Today’s class covered the Gospel according to Mark, Catholic Social Justice and Bereavement Training through Deacon Sam Frias of Catholic Cemeteries. This session was facilitated by Rev. Susan Copeland.
Although we are part of the Bereavement Ministry at Holy Family, we have not had the opportunity to participate in the courses offered by Catholic Cemeteries. Bereavement is part of the ministries of the deacon couple; it is included as a part of the training received during the five years of formation.
The focus of this blog will be on the Bereavement Training that we received.
Many people want to know what to say and do for someone when they have a death in their family. In the initial period after the death, the best thing you can do is to offer to be with them. You may not need to say anything. You may not need to do anything outside of a possible hug. They may not say anything. You may just sit in the presence of each other. You, as a friend and child of God, are there for them, this time is not to help, not to heal but to be present.
If there is a need to say something, DO NOT SAY, “I know how you feel, I lost my brother in a similar way.” You then go on and on and talk about your brother and how his death occurred, how it felt and the emotions that were present for you. Although you are trying to show you care, it comes off as just the opposite. You do not need to talk, you listen. Each loss is unique. It is unique in the way the individual passes. It is also unique for those who are grieving. If you feel like there is something that needs to be said, in a quiet and caring voice say, “I do not know how you feel right now. I want to let you know that I am here for you.” To extend your hand in friendship and love, to offer care and support, those are the things that are most needed when we mourn for the loss of a loved one.
So what can an individual do at a time of loss or in preparing for a loss? Look at the story of the individual and how they touched your life. Or, to quote Susan, “How the individual put honey on your heart.” By looking for those moments that had the most impact on you and when they had the impact, you keep the memory of the lost loved on strong and alive. There might have been an event that happened when you were young and you didn’t realize it impact on you until many years later.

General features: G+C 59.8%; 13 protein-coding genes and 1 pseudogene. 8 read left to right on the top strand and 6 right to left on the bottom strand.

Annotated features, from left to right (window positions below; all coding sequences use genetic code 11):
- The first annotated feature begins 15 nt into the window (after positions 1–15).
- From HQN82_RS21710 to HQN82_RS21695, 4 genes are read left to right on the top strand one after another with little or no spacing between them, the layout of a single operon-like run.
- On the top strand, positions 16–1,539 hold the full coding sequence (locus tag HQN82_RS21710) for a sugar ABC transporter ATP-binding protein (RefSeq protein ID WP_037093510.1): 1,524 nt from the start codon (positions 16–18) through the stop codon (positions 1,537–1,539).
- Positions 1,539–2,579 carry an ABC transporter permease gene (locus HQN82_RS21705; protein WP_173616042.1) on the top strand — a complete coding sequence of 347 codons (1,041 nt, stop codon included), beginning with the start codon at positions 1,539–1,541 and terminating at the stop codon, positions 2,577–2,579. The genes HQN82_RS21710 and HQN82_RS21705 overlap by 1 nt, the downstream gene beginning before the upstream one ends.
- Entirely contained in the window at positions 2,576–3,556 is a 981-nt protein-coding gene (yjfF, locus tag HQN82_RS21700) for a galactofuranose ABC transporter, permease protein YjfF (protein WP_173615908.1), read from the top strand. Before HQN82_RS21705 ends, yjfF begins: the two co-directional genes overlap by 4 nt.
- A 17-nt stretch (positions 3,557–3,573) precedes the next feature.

The Bereavement Ministry is not for everyone, it is not a “feel good” ministry. The gifts that God has instilled in us are unique, we all have a strength that we draw upon for all works of God, however not all will be called to minster to those who grieve. As with all aspects of the diaconate, we need to be exposed to it. Even though it may not be your primary ministry, you will still be called to conduct a vigil or a graveside service. Each Deacon or Deacon Couple needs to be prepared.
Our next class will on October 17, 2013 at Alemany High School in Mission Hills.
If you are interested in becoming a Deacon or a Deacon Couple for the Archdiocese of Los Angeles, please contact:
Archdiocese of Los Angeles
3424 Wilshire Boulevard, 2nd Floor
Los Angeles, CA 90010-2241
Prospective applicants and their wives are invited to attend an Information Day presented by the Office of Diaconate Formation. Here you can meet the formation staff and learn more about the formation program.
Sunday, October 27, 2013 from 2:00 p.m. to 4:00 p.m. at Incarnation Parish, 214 West Fairview Ave. Glendale, 91202.
Sunday, January 12, 2014 from 2:00 p.m. to 4:00 p.m. at St. John Chrysostom Parish, 546 East Florence Ave., Inglewood, CA 90301.
Sunday, April 13, 2014 from 2:00 p.m. to 4:00 p.m. at St. Maximilian Kolbe Parish, 5801 Kanan Rd. Westlake Village, CA 91362.
If you have any questions about the Diaconate, please ask us or send us an e-mail at email@example.com. We greatly appreciate your prayers and support and will continue to keep you informed of our journey.
Candy & Jay Krueger,
Candidacy Year I, Diaconate Formation,
Holy Family Church, South Pasadena, Ca